Many deaths are peaceful and comforting, some even inspiring, but the reference in the article to ‘the majesty of death’ in the context of assisted dying is quite frankly macabre, since the modes of deaths without MAID, given the proposed restrictions in the law, are likely to be far from majestic. The assertion that the process of death is nowadays taboo is clearly contradicted, not only by the presence of the article itself, but by all the discussion of the proposed law in the media and in meetings around the country.

Summary

Abstract

Aim

Method

Results

Conclusion

Author Information

David Robins, Retired GP, Napier.

Acknowledgements

Correspondence

Dr David Robins, Retired GP, Napier.

Correspondence Email

davidrobins@nowmail.co.nz

Competing Interests

Nil.

1. Winnington R, MacLeod R. Social consequences of assisted dying: a case study. N Z Med J. 2020; 133(1517):18–23.

Contact diana@nzma.org.nz
for the PDF of this article

View Article PDF

I read with interest the 26 June article by Winnington and McLeod regarding medical assistance in dying, MAID, in relation to the proposed legislation in New Zealand.1 This was based on a single telephone interview with an in-law of a person who had assistance in dying overseas, together with a Youtube post from a 14-year-old Chilean girl. I will pass over the statistical and methodological aspects of this study, but the authors’ comments should perhaps be challenged.

Firstly, there is an implication that wide consultation with family members is required in such cases, to avoid family upset. Lack of such discussion is referred to as secrecy, rather than confidentiality. I suspect that relatives are far more likely to be distressed by witnessing a slow, painful death than by any lack of prior consultations regarding MAID. The proposed law mandates discussion with health professionals and recommends it for family, and I would expect such encounters to be confidential.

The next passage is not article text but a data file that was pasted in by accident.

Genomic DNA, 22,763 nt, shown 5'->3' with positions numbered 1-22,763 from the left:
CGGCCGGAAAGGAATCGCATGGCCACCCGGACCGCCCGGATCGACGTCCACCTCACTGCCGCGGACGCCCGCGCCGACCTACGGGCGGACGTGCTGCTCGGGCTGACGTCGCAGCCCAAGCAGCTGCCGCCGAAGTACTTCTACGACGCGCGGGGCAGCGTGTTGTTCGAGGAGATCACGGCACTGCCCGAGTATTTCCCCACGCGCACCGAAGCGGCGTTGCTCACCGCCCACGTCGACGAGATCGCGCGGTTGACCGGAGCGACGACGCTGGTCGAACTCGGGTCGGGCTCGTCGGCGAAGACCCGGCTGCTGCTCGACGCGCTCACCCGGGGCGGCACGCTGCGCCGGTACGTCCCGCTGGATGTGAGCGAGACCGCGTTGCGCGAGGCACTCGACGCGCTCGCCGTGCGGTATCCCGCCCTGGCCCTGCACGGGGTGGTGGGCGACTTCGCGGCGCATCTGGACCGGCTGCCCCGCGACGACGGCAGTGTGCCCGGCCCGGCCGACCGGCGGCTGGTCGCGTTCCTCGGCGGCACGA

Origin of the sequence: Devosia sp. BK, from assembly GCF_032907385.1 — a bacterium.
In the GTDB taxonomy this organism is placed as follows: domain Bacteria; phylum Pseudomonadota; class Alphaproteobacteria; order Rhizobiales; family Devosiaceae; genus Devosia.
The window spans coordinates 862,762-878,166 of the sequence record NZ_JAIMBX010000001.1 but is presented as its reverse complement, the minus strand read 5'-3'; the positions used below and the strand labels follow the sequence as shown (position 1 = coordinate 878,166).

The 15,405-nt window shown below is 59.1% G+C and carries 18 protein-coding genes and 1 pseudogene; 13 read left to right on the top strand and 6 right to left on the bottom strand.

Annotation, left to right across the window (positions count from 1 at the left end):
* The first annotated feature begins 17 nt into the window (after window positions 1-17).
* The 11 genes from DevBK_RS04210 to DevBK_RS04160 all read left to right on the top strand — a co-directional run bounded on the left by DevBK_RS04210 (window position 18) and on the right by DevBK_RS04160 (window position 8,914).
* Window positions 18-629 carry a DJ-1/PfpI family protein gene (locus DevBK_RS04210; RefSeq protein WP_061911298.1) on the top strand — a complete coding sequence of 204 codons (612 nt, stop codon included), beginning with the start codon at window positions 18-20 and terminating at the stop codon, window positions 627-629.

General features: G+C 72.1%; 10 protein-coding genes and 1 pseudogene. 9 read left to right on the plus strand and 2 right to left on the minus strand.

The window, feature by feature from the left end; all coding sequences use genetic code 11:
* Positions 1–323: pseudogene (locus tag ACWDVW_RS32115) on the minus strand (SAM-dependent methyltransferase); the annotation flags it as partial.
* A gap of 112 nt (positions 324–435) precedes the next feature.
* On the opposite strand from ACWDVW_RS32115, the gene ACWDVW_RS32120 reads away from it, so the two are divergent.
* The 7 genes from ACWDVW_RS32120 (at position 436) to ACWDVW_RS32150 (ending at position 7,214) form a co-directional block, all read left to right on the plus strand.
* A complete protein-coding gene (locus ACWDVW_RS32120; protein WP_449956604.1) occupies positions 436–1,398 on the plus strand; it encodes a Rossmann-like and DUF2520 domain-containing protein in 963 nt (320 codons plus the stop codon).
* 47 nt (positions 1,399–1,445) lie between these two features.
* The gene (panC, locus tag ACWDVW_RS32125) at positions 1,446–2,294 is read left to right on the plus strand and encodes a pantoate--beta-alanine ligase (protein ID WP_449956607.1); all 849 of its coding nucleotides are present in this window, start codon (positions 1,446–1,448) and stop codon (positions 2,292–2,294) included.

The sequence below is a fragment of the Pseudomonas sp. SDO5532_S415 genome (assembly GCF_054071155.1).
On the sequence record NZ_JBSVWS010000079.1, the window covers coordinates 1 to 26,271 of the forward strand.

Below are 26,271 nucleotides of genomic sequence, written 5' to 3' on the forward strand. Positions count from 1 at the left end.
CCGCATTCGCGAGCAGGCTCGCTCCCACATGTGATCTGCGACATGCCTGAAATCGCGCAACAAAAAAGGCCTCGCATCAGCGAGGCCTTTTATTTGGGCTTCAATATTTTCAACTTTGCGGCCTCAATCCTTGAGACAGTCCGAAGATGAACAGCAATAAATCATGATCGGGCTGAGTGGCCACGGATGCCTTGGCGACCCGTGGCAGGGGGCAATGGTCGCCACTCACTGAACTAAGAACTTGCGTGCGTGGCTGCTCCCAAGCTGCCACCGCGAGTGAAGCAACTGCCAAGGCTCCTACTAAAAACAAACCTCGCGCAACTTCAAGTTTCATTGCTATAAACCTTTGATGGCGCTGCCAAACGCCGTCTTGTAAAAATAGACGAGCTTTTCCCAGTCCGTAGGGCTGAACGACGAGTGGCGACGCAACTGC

Secondly, the ‘slippery slope’ hypothesis is used to imply that exposure to the idea of MAID will encourage people to use it—yet likely participants are expected to discuss their intentions more widely as mentioned above. Should this novel idea of withholding information be extended to other services (elective surgery, oncology, benefits, etc) lest they be used more frequently? Significant amendments to the proposed legislation would be required for any ‘slippery slope’ to occur in the future.

Many deaths are peaceful and comforting, some even inspiring, but the reference in the article to ‘the majesty of death’ in the context of assisted dying is quite frankly macabre, since the modes of deaths without MAID, given the proposed restrictions in the law, are likely to be far from majestic. The assertion that the process of death is nowadays taboo is clearly contradicted, not only by the presence of the article itself, but by all the discussion of the proposed law in the media and in meetings around the country.

Summary

Abstract

Aim

Method

Results

Conclusion

Author Information

David Robins, Retired GP, Napier.

Acknowledgements

Correspondence

Dr David Robins, Retired GP, Napier.

Correspondence Email

davidrobins@nowmail.co.nz

Competing Interests

Nil.

1. Winnington R, MacLeod R. Social consequences of assisted dying: a case study. N Z Med J. 2020; 133(1517):18–23.

Contact diana@nzma.org.nz
for the PDF of this article

Subscriber Content

The full contents of this pages only available to subscribers.

LOGINSUBSCRIBE